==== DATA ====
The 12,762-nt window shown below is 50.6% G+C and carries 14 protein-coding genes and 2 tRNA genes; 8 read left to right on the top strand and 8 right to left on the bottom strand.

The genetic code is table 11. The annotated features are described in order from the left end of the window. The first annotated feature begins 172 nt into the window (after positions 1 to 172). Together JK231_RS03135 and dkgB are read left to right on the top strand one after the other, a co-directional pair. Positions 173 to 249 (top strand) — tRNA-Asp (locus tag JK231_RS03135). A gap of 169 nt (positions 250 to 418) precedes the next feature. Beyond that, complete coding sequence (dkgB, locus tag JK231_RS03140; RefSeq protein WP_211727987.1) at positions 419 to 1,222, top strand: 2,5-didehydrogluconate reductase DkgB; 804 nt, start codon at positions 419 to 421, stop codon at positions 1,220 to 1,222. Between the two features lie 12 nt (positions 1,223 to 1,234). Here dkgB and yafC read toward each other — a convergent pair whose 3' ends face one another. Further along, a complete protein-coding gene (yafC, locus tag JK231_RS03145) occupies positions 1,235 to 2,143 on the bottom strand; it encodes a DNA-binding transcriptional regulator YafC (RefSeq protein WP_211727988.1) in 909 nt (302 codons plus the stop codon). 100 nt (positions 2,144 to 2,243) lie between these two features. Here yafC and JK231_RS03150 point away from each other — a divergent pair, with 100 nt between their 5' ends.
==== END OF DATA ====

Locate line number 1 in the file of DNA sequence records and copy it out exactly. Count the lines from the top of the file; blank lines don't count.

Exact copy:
The 12,762-nt window shown below is 50.6% G+C and carries 14 protein-coding genes and 2 tRNA genes; 8 read left to right on the top strand and 8 right to left on the bottom strand.